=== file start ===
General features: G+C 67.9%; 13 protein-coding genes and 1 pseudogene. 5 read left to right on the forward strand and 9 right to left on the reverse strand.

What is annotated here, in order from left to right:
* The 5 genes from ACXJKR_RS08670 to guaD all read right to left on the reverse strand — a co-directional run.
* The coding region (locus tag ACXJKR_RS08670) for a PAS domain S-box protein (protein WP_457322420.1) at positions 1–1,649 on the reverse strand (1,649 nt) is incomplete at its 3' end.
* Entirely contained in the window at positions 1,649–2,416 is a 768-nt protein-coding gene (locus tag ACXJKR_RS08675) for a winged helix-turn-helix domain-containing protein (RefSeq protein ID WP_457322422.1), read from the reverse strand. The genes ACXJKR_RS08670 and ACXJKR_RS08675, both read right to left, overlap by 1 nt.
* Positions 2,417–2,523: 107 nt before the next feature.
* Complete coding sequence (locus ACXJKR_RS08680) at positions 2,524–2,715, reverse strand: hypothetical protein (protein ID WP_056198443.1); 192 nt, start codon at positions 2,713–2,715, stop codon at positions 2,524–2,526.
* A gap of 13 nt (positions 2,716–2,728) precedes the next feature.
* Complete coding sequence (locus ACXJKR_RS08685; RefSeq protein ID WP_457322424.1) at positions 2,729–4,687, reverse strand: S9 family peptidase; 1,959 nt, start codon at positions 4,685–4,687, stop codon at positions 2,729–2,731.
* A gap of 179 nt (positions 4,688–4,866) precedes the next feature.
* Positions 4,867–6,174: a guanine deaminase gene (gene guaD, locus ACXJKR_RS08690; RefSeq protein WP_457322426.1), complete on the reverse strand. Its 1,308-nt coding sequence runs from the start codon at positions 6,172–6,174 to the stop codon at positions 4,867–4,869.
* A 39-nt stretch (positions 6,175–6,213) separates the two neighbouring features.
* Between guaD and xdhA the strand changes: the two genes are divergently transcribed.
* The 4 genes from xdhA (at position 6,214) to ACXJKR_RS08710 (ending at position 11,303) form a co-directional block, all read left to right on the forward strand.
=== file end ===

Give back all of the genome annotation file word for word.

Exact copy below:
General features: G+C 67.9%; 13 protein-coding genes and 1 pseudogene. 5 read left to right on the forward strand and 9 right to left on the reverse strand.

What is annotated here, in order from left to right:
* The 5 genes from ACXJKR_RS08670 to guaD all read right to left on the reverse strand — a co-directional run.
* The coding region (locus tag ACXJKR_RS08670) for a PAS domain S-box protein (protein WP_457322420.1) at positions 1–1,649 on the reverse strand (1,649 nt) is incomplete at its 3' end.
* Entirely contained in the window at positions 1,649–2,416 is a 768-nt protein-coding gene (locus tag ACXJKR_RS08675) for a winged helix-turn-helix domain-containing protein (RefSeq protein ID WP_457322422.1), read from the reverse strand. The genes ACXJKR_RS08670 and ACXJKR_RS08675, both read right to left, overlap by 1 nt.
* Positions 2,417–2,523: 107 nt before the next feature.
* Complete coding sequence (locus ACXJKR_RS08680) at positions 2,524–2,715, reverse strand: hypothetical protein (protein ID WP_056198443.1); 192 nt, start codon at positions 2,713–2,715, stop codon at positions 2,524–2,526.
* A gap of 13 nt (positions 2,716–2,728) precedes the next feature.
* Complete coding sequence (locus ACXJKR_RS08685; RefSeq protein ID WP_457322424.1) at positions 2,729–4,687, reverse strand: S9 family peptidase; 1,959 nt, start codon at positions 4,685–4,687, stop codon at positions 2,729–2,731.
* A gap of 179 nt (positions 4,688–4,866) precedes the next feature.
* Positions 4,867–6,174: a guanine deaminase gene (gene guaD, locus ACXJKR_RS08690; RefSeq protein WP_457322426.1), complete on the reverse strand. Its 1,308-nt coding sequence runs from the start codon at positions 6,172–6,174 to the stop codon at positions 4,867–4,869.
* A 39-nt stretch (positions 6,175–6,213) separates the two neighbouring features.
* Between guaD and xdhA the strand changes: the two genes are divergently transcribed.
* The 4 genes from xdhA (at position 6,214) to ACXJKR_RS08710 (ending at position 11,303) form a co-directional block, all read left to right on the forward strand.